Post-Transplant TKI Maintenance Yields Promising Results in High-Risk CML, ALL

June 29, 2016

Maintenance therapy with TKIs following allogeneic HSCT is feasible and may improve outcomes in patients with high-risk Philadelphia chromosome–positive leukemia.

Maintenance therapy with tyrosine kinase inhibitors (TKIs) following allogeneic hematopoietic stem cell transplantation (HSCT) is feasible and may improve outcomes in patients with high-risk Philadelphia chromosome–positive (Ph+) chronic myeloid leukemia (CML) and acute lymphocytic leukemia (ALL), according to results of a small, retrospective study.

“Given that allografting is increasingly being performed in patients in whom first-line and later TKI therapy has failed, data on the safety and efficacy of newer generation TKIs administered after transplantation would be of great interest,” wrote study authors led by Hanna J. Khoury, MD, of Emory University School of Medicine in Atlanta.

The new study was a retrospective analysis that included 26 patients, 9 with accelerated- or blast-phase CML and 17 with Ph+ ALL. Patients received maintenance therapy after transplantation with imatinib (10 patients), dasatinib (14 patients), nilotinib (1 patient), or ponatinib (1 patient). Patients receiving the newer generation TKIs began treatment at ≥ 50% reduced dose from standard dosing, to limit toxicities. The results were published online ahead of print last month in Clinical Lymphoma, Myeloma, and Leukemia.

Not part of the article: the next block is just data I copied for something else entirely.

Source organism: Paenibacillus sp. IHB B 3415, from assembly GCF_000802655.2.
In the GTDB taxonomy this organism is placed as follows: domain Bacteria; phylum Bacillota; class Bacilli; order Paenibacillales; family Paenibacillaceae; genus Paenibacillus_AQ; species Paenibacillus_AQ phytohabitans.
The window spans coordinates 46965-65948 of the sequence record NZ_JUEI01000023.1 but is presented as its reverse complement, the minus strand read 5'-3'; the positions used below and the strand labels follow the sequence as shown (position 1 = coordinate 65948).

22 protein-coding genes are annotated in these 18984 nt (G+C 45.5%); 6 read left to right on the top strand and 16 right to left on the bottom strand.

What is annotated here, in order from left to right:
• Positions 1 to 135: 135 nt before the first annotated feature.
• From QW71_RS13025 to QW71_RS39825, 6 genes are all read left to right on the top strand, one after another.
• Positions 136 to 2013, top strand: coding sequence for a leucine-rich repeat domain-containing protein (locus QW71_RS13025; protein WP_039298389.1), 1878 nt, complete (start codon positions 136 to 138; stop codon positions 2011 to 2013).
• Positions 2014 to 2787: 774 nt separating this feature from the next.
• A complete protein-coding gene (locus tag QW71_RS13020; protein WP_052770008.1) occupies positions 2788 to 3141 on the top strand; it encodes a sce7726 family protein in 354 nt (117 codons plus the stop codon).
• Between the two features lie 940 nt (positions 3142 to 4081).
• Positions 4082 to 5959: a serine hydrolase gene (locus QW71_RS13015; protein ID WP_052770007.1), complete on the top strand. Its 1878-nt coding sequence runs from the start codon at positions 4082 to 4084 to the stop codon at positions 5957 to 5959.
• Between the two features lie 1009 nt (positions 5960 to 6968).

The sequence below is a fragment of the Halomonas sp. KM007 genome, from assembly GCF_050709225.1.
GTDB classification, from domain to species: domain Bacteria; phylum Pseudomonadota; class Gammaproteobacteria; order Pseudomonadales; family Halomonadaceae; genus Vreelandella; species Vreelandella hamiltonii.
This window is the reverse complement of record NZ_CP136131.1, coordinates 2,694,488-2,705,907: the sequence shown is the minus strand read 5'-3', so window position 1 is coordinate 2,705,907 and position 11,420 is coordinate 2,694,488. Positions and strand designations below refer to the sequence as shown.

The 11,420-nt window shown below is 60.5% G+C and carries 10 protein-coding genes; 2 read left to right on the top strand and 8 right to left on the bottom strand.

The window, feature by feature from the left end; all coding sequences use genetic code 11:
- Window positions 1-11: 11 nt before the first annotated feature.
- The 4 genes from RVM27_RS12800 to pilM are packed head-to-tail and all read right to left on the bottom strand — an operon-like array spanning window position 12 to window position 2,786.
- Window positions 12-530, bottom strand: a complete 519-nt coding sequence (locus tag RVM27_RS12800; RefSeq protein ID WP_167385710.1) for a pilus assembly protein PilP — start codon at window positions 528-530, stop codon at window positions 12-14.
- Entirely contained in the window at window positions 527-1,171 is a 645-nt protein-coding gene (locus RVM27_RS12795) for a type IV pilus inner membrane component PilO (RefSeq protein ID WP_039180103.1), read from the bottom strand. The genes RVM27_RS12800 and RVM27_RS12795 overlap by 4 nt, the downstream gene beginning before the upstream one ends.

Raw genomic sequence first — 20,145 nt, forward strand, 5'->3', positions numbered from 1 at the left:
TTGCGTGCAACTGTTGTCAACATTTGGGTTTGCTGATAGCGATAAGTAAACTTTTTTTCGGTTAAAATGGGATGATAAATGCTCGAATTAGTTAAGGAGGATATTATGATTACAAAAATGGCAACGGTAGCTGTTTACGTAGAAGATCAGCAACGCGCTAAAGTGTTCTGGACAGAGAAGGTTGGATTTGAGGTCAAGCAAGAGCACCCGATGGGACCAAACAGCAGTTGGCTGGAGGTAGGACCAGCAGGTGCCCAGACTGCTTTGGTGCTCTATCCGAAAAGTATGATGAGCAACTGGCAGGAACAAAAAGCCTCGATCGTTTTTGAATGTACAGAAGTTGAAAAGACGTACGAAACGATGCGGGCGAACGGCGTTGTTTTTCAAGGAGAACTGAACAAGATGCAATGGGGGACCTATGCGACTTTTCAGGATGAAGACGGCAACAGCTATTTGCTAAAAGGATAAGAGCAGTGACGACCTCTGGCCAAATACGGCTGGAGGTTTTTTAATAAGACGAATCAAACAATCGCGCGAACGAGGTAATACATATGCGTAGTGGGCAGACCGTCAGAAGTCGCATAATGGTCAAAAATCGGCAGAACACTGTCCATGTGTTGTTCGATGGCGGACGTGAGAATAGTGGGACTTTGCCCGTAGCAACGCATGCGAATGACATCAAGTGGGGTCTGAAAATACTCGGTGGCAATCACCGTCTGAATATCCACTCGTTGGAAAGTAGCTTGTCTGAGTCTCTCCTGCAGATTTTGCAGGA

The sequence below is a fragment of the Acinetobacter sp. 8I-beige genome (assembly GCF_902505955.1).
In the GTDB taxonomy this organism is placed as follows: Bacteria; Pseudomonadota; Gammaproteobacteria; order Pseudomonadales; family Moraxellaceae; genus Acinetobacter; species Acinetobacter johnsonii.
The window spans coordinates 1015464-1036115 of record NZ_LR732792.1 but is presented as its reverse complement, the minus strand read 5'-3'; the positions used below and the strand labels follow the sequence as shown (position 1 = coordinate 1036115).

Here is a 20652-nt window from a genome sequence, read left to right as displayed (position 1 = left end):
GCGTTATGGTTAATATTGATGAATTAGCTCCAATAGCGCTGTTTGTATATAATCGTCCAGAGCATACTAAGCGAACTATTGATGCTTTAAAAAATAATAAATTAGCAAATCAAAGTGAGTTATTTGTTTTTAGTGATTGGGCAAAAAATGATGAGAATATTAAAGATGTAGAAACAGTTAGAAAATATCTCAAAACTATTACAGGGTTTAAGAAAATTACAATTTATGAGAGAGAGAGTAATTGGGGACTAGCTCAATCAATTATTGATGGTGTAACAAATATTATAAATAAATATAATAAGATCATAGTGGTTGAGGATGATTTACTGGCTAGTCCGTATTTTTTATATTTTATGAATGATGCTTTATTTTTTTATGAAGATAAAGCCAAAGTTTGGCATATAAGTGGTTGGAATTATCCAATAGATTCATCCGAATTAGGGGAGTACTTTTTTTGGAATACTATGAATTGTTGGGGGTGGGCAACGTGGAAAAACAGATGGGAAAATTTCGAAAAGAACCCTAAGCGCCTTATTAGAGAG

TKI therapy was initiated a median of 100 days after transplantation, and administered for a median of 16 months; the study’s total follow-up period was a median of 3.6 years. All patients were in molecular remission at the time of TKI initiation. Notably, 38% of the cohort was deemed resistant to first-line TKIs before transplant.

The 5-year relapse-free survival rate was 61% in all patients, and the 5-year overall survival rate was 78%, which the authors called “encouraging.” Three patients developed a relapse during maintenance TKI therapy (two hematologic and one molecular relapse). All three of those patients received salvage therapy, and all were in complete remission a median of 2.5 years following the relapse.

Eight patients discontinued the TKI therapy due to toxicity; these were in patients receiving dasatinib exclusively. The adverse events that led to discontinuation included fluid retention, pleural effusions, transaminitis, thrombocytopenia, and diarrhea. There were no relapses observed in these patients.

One patient developed grade 3/4 acute graft-vs-host disease (GVHD), and eight patients developed severe chronic GVHD. Three septic deaths occurred in the first year following transplantation (all Ph+ ALL patients), and three died due to chronic GVHD/organ failure (all CML patients).

The authors noted that the favorable overall survival outcomes can be attributed largely to selection bias, favoring patients who survived long enough to start maintenance TKI therapy and those with excellent pre-transplant responses.

“These preliminary results argue that the role of maintenance post-transplant TKIs in advanced-phase CML deserves further evaluation in prospective trials,” the authors concluded.